2. Share information
The main job of the node is to exchange information with other nodes, and the quintessence of the information that the node transmits is transactions.
Nodes send out two different kinds of transactions:
New (fresh) transactions are transactions that have recently entered the network.
Confirmed transactions are transactions that have been “confirmed” and written to a file. They are shared in transaction blocks, not individually.
Do not worry about how these two kinds of transactions are different. Everything will become apparent in the chapters on Mining and Blocks.
3. Keep a copy of the confirmed transactions
As already mentioned, each node also stores blocks of confirmed transactions. They are held together in a file (database) called the blockchain.
New transactions are sent over the network until they go to the blockchain and a list of trades is confirmed.
Any server maintains a safe copy of the blockchain and distributes it with other nodes if their document has not.
When a bitcoin client, the network does not “teach the client what to do.” Instead, your Bitcoin client is self-sufficient and self-aware.
Thus, the entire Bitcoin network consists of nodes making their own decisions, but each of them makes the same decisions as the others, which makes it a wholly decentralized but robust network.
Even if all the other nodes were disabled, your single node would support the entire Bitcoin system.
Do I need to be a node to use Bitcoins?
No! You can send and receive bitcoins without being a node. You need to send a transaction to the Bitcoin network.
For example, if you use a web wallet, it will transfer your transactions to the Bitcoin network without being a node.
Each node in the Bitcoin network shares information about new transactions. Nodes store these transactions in their memory pool (memory pool or mempool).
Every node can additionally attempt to add transactions from its memory pool to a separate database. This database is a ledger of all bitcoin transactions and is called a blockchain. It is like an accounting book in all monetary transactions — who, when, to whom, and how much money.
What is this difficult task?
Imagine that you are a node. At any time, you can compress transactions in the memory pool into a single “string” of numbers and letters. This process is called hashing, and the resulting result is a hash.
Now your goal is to cache this string with another number called nonce to get a new column that starts with a certain number of zeros.
It sounds simple enough, but it isn’t straightforward. This process is entirely random, and you can only hope for the desired result by brute force — making trial and error are mining — a lot of hashing operations (using the computing power of your computer) in the hope of luck.
But suppose you are lucky enough to find a successful hash result (the nonce number). In that case, you can add all transactions from the memory pool to the blockchain, and every other node in the network updates the blockchain with the transaction block you added on your computer.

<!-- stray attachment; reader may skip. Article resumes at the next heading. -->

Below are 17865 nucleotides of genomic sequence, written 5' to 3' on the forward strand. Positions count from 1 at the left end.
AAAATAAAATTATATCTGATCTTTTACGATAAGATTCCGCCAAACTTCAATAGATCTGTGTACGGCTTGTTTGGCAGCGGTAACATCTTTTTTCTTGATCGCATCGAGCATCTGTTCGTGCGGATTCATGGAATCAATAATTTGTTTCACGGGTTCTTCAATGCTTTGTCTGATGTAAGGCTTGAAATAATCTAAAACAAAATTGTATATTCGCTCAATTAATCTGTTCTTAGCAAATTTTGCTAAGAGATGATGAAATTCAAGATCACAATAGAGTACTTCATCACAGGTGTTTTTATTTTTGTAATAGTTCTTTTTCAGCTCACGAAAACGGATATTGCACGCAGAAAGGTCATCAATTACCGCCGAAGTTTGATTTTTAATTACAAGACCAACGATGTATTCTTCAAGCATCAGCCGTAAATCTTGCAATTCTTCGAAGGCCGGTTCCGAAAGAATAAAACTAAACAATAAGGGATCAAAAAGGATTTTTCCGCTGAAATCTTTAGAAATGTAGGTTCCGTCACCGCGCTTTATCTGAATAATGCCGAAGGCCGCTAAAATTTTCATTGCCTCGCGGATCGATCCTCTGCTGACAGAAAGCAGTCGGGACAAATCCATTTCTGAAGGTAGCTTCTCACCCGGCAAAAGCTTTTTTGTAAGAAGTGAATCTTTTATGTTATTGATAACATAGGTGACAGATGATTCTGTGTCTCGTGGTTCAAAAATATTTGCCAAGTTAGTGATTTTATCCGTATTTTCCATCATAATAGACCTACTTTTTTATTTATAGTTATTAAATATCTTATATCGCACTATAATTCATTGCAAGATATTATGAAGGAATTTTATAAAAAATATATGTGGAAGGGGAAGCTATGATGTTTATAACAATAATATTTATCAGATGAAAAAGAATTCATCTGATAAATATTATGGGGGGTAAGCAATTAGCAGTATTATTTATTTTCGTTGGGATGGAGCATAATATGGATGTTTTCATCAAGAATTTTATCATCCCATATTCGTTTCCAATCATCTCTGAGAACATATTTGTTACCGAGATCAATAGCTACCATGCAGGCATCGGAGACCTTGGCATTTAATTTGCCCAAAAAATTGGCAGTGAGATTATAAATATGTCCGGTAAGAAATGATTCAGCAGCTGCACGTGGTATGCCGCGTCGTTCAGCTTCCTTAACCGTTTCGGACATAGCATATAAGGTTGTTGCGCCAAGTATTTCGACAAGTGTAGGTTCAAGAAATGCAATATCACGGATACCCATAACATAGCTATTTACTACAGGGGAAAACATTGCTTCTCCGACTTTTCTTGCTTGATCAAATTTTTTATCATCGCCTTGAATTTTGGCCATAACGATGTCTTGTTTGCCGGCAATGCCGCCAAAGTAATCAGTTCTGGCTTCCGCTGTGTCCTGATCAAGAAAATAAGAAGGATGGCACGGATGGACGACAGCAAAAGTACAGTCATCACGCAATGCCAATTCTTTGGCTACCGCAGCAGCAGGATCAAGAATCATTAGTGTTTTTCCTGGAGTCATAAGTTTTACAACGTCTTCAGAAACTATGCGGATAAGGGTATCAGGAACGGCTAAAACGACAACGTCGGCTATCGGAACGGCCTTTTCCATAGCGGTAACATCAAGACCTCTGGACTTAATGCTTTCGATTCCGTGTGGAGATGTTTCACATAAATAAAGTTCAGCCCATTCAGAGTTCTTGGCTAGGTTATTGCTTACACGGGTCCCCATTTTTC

You will also receive a reward in bitcoins (at the time of writing this article — 15.5 BTC) for your efforts, as well as commissions for all transactions that you have just added to the blockchain.
“A certain number of zeros” means that the hash is less than a certain specified number (target), which depends on the complexity (difficulty). It is by the network and varies depending on the number of miners (more precisely, on the total mining power) — the more people in mining, the higher the unlimited power of their computers.
The more significant the complexity, the more zeros at the beginning of the hash make it challenging to find the desired result (nonce).
Why is mining necessary?
Good question. Why not just add transactions from the memory pool to the blockchain?
First, we must decide which node in the peer-to-peer network will add a block of new transactions to the blockchain.
Secondly, mining allows the entire Bitcoin network to agree on which transactions are “archived,” and this is how it prevents fraud with digital currency.
When you make a bitcoin transaction, the nodes in the network do not receive information about it immediately. Instead, new transactions pass through the entire Bitcoin network, transmitted from one node to another.
However, it is possible to make another transaction using the same bitcoins and send this transaction to the network. For example, you can buy beer for bitcoins and quickly try to buy a piece of pizza for the same bitcoins.
However, even if you make a pizza transaction after a beer transaction, due to the way transactions move through the Bitcoin network, the network will disagree about what you bought with your bitcoins – beer or pizza.
How then, does the network determine which transactions to include on the blockchain?
Of course, this is a slightly unusual way of choosing transactions, but this is precisely the solution that the Bitcoin network uses to reach consensus when dealing with conflicting information.
In contrast, each new block of transactions is added to the blockchain every 10 minutes; thus, you only need to wait 10 minutes to validate that the bitcoins have “arrived” at the new address (and have not been sent to an alternative address).
Another advantage of mining.
If you want to single-handedly manage (manipulate) the blocks (i.e., transactions) that to the blockchain, you must compete to solve block puzzles with all the other mining nodes in the Bitcoin network.
In other words, you need a computer with sufficient computing power capable of surpassing the combined computing power of all other Bitcoin miners.
It is quite possible — you need to spend a few billion dollars on hardware, and you’re ready to go (although this figure increases with each new miner joining the network). Thus, the Bitcoin network from the manipulation of transactions.